He’ll be eligible for parole after serving one-third of his sentence.


At the trial at Fort Meade, Maryland, Bradley Manning’s lawyer, David Coombs, read a statement written by his client.


“I understand that my actions violated the law. I regret that my actions hurt anyone or harmed the United States. It was never my intent to hurt anyone. I only wanted to help people. When I chose to disclose classified information I did so out of a love for my country and a sense of duty to others. If you deny my request for a pardon, I will serve my time knowing that sometimes you have to pay a heavy price to live in a free society. I will gladly pay that price if it means we could have a country that is truly conceived in liberty and dedicated to the proposition that all (and he puts in here) all women and men are created equal.”


Human Rights Watch has questioned the severity of the sentence, saying it contrasts with the total impunity of former senior US officials for torture and related abuses.


In a statement, the organisation says it also far exceeds the sentences most democratic countries impose for public leaks of sensitive information.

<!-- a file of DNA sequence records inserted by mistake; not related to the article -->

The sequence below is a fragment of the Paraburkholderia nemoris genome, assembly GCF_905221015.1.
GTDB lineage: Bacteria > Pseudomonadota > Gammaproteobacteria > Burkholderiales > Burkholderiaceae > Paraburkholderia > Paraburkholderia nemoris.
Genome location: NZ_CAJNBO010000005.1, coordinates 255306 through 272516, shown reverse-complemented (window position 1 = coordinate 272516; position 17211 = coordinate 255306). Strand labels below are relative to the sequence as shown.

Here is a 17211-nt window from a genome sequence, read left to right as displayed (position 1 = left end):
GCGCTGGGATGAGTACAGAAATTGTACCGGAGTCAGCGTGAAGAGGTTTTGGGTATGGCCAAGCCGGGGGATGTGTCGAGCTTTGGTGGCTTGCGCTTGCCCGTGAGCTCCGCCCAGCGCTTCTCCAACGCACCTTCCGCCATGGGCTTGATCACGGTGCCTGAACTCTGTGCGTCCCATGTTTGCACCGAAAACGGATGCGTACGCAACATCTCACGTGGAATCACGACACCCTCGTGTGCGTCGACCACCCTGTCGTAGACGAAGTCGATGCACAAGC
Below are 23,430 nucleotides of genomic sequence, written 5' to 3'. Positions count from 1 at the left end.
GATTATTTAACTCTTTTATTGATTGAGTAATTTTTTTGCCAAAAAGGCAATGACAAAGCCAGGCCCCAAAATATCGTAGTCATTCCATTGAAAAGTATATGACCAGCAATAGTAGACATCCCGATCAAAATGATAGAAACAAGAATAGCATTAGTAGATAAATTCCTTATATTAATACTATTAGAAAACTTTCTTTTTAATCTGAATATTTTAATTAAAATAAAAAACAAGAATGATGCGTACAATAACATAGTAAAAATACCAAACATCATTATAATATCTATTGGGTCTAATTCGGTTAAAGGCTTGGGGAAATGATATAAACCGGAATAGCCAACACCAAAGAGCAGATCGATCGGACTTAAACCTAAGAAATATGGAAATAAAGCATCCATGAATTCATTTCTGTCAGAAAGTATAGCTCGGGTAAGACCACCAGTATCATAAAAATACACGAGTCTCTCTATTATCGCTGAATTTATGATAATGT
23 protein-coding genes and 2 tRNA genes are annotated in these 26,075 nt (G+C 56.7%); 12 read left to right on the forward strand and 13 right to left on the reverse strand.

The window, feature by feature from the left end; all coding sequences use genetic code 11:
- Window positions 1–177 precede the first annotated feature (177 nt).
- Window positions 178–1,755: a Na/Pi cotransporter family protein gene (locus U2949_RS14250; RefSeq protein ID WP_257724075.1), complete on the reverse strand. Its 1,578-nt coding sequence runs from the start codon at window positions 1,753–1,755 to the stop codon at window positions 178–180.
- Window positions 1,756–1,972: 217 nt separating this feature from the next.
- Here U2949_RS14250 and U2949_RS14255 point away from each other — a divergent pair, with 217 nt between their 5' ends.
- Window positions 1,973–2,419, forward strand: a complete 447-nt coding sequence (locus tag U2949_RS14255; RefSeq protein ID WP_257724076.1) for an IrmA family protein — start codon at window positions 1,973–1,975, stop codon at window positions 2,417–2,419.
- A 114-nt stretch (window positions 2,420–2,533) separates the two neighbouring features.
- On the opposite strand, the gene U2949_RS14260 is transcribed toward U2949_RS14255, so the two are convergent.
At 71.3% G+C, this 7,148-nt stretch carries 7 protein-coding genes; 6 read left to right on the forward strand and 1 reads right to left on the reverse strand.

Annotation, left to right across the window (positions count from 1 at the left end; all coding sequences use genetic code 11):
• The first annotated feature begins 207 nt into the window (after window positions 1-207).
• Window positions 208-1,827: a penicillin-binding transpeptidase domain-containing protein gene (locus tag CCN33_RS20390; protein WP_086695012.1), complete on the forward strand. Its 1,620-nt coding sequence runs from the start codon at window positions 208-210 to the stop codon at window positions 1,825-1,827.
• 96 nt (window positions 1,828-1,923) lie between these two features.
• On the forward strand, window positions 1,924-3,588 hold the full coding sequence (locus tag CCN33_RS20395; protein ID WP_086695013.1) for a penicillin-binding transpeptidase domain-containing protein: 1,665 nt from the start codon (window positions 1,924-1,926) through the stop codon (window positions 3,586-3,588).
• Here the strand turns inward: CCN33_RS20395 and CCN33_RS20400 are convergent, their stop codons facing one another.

After the sentencing, lawyer David Coombs called on US President Barack Obama to end what he called Bradley Manning’s suffering and pardon him.


“Make no mistake about it, the cancer of over-classification is threatening the very fabric of our free society. Over-classification hinders debate. It hinders what we know about our government. It hinders finding solutions to common problems and that is, how do we keep our way of life in a post-9/11 world?”


The classified material that shocked many around the world included a 2007 gunsight video of a US Apache helicopter firing at suspected insurgents in Baghdad.


But Manning’s leak raised strong passions on the part of the US government, which said his action had put American lives at risk.


During his trial, the prosecution said Bradley Manning set out to harm the country he had pledged to serve.


But Manning has plenty of supporters among anti-secrecy advocates, who maintain he was justified in releasing the information.


Members of the Manning Support Network have gathered outside the White House to call on President Barack Obama to pardon Manning.


A spokesman, Nathan Fuller, has described Manning’s sentence as massive, and says it’s outrageous that a whistleblower should go to prison at all, let alone for 35 years.


Mr Fuller has told the ABC Manning’s leak was substantially smaller than it could have been, given his security clearance, and that should have been taken into account at his trial.